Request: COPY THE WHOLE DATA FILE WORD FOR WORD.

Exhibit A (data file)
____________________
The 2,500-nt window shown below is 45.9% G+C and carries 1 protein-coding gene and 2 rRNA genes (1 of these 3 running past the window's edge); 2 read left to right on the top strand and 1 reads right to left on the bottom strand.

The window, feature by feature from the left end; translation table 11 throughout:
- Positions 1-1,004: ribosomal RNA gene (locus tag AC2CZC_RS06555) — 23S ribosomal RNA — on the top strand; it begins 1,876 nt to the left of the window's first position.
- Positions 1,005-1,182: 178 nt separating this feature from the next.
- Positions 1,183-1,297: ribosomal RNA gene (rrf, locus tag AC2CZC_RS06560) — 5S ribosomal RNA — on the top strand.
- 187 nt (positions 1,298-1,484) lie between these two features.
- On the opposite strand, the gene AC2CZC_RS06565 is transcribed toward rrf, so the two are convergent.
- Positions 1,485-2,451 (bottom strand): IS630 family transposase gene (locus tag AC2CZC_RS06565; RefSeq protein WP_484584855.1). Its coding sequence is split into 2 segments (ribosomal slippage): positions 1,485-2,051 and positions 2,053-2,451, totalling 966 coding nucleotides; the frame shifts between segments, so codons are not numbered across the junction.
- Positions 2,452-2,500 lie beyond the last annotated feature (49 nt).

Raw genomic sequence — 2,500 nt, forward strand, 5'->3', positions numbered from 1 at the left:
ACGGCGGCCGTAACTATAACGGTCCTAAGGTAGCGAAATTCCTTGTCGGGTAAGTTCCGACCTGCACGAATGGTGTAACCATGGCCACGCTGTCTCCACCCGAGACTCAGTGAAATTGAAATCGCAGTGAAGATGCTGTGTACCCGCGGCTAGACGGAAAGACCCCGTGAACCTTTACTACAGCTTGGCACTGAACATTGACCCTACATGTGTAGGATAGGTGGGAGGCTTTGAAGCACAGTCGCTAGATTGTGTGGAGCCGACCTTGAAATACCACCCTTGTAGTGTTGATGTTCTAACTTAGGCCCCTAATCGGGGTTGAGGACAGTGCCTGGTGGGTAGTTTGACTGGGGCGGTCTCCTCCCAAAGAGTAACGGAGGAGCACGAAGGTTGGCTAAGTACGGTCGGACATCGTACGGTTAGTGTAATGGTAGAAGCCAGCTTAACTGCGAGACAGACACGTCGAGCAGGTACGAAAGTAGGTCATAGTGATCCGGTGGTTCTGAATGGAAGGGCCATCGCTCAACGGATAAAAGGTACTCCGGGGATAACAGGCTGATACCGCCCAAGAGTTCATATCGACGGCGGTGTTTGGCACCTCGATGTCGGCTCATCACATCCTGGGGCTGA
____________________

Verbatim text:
The 2,500-nt window shown below is 45.9% G+C and carries 1 protein-coding gene and 2 rRNA genes (1 of these 3 running past the window's edge); 2 read left to right on the top strand and 1 reads right to left on the bottom strand.

The window, feature by feature from the left end; translation table 11 throughout:
- Positions 1-1,004: ribosomal RNA gene (locus tag AC2CZC_RS06555) — 23S ribosomal RNA — on the top strand; it begins 1,876 nt to the left of the window's first position.
- Positions 1,005-1,182: 178 nt separating this feature from the next.
- Positions 1,183-1,297: ribosomal RNA gene (rrf, locus tag AC2CZC_RS06560) — 5S ribosomal RNA — on the top strand.
- 187 nt (positions 1,298-1,484) lie between these two features.
- On the opposite strand, the gene AC2CZC_RS06565 is transcribed toward rrf, so the two are convergent.
- Positions 1,485-2,451 (bottom strand): IS630 family transposase gene (locus tag AC2CZC_RS06565; RefSeq protein WP_484584855.1). Its coding sequence is split into 2 segments (ribosomal slippage): positions 1,485-2,051 and positions 2,053-2,451, totalling 966 coding nucleotides; the frame shifts between segments, so codons are not numbered across the junction.
- Positions 2,452-2,500 lie beyond the last annotated feature (49 nt).

Raw genomic sequence — 2,500 nt, forward strand, 5'->3', positions numbered from 1 at the left:
ACGGCGGCCGTAACTATAACGGTCCTAAGGTAGCGAAATTCCTTGTCGGGTAAGTTCCGACCTGCACGAATGGTGTAACCATGGCCACGCTGTCTCCACCCGAGACTCAGTGAAATTGAAATCGCAGTGAAGATGCTGTGTACCCGCGGCTAGACGGAAAGACCCCGTGAACCTTTACTACAGCTTGGCACTGAACATTGACCCTACATGTGTAGGATAGGTGGGAGGCTTTGAAGCACAGTCGCTAGATTGTGTGGAGCCGACCTTGAAATACCACCCTTGTAGTGTTGATGTTCTAACTTAGGCCCCTAATCGGGGTTGAGGACAGTGCCTGGTGGGTAGTTTGACTGGGGCGGTCTCCTCCCAAAGAGTAACGGAGGAGCACGAAGGTTGGCTAAGTACGGTCGGACATCGTACGGTTAGTGTAATGGTAGAAGCCAGCTTAACTGCGAGACAGACACGTCGAGCAGGTACGAAAGTAGGTCATAGTGATCCGGTGGTTCTGAATGGAAGGGCCATCGCTCAACGGATAAAAGGTACTCCGGGGATAACAGGCTGATACCGCCCAAGAGTTCATATCGACGGCGGTGTTTGGCACCTCGATGTCGGCTCATCACATCCTGGGGCTGA